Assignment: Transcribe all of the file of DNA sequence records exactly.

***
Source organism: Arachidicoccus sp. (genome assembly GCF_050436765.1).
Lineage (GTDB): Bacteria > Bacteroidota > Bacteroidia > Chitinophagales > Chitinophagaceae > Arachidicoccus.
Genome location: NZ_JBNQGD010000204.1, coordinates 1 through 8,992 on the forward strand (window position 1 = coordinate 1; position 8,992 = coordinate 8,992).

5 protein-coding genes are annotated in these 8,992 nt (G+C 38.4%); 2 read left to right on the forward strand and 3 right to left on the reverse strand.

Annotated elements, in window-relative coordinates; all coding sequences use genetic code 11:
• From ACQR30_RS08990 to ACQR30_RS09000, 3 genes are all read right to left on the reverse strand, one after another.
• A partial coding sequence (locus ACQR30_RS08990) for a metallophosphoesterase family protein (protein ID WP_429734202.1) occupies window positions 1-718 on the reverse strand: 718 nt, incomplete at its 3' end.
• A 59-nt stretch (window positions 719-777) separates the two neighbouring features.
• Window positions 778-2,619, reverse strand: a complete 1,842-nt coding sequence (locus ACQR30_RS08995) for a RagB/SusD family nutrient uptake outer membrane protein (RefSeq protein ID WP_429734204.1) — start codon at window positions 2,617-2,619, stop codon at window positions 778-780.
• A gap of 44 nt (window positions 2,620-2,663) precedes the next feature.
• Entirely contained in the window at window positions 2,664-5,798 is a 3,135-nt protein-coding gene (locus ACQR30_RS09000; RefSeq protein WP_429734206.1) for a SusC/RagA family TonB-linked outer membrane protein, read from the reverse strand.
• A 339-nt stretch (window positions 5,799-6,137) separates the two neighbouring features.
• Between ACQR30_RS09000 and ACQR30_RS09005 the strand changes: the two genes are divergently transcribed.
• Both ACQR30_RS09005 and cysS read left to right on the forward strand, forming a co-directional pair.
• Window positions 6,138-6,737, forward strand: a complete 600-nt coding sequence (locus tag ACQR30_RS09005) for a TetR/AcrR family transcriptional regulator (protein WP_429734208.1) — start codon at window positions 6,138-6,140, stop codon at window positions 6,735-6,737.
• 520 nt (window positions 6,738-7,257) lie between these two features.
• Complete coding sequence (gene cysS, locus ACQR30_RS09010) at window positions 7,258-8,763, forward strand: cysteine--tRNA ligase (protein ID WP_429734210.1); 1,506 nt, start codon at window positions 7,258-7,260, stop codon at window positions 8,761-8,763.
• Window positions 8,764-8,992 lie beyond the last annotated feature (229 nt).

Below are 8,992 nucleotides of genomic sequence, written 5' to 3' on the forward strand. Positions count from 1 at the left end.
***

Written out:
Source organism: Arachidicoccus sp. (genome assembly GCF_050436765.1).
Lineage (GTDB): Bacteria > Bacteroidota > Bacteroidia > Chitinophagales > Chitinophagaceae > Arachidicoccus.
Genome location: NZ_JBNQGD010000204.1, coordinates 1 through 8,992 on the forward strand (window position 1 = coordinate 1; position 8,992 = coordinate 8,992).

5 protein-coding genes are annotated in these 8,992 nt (G+C 38.4%); 2 read left to right on the forward strand and 3 right to left on the reverse strand.

Annotated elements, in window-relative coordinates; all coding sequences use genetic code 11:
• From ACQR30_RS08990 to ACQR30_RS09000, 3 genes are all read right to left on the reverse strand, one after another.
• A partial coding sequence (locus ACQR30_RS08990) for a metallophosphoesterase family protein (protein ID WP_429734202.1) occupies window positions 1-718 on the reverse strand: 718 nt, incomplete at its 3' end.
• A 59-nt stretch (window positions 719-777) separates the two neighbouring features.
• Window positions 778-2,619, reverse strand: a complete 1,842-nt coding sequence (locus ACQR30_RS08995) for a RagB/SusD family nutrient uptake outer membrane protein (RefSeq protein ID WP_429734204.1) — start codon at window positions 2,617-2,619, stop codon at window positions 778-780.
• A gap of 44 nt (window positions 2,620-2,663) precedes the next feature.
• Entirely contained in the window at window positions 2,664-5,798 is a 3,135-nt protein-coding gene (locus ACQR30_RS09000; RefSeq protein WP_429734206.1) for a SusC/RagA family TonB-linked outer membrane protein, read from the reverse strand.
• A 339-nt stretch (window positions 5,799-6,137) separates the two neighbouring features.
• Between ACQR30_RS09000 and ACQR30_RS09005 the strand changes: the two genes are divergently transcribed.
• Both ACQR30_RS09005 and cysS read left to right on the forward strand, forming a co-directional pair.
• Window positions 6,138-6,737, forward strand: a complete 600-nt coding sequence (locus tag ACQR30_RS09005) for a TetR/AcrR family transcriptional regulator (protein WP_429734208.1) — start codon at window positions 6,138-6,140, stop codon at window positions 6,735-6,737.
• 520 nt (window positions 6,738-7,257) lie between these two features.
• Complete coding sequence (gene cysS, locus ACQR30_RS09010) at window positions 7,258-8,763, forward strand: cysteine--tRNA ligase (protein ID WP_429734210.1); 1,506 nt, start codon at window positions 7,258-7,260, stop codon at window positions 8,761-8,763.
• Window positions 8,764-8,992 lie beyond the last annotated feature (229 nt).

Below are 8,992 nucleotides of genomic sequence, written 5' to 3' on the forward strand. Positions count from 1 at the left end.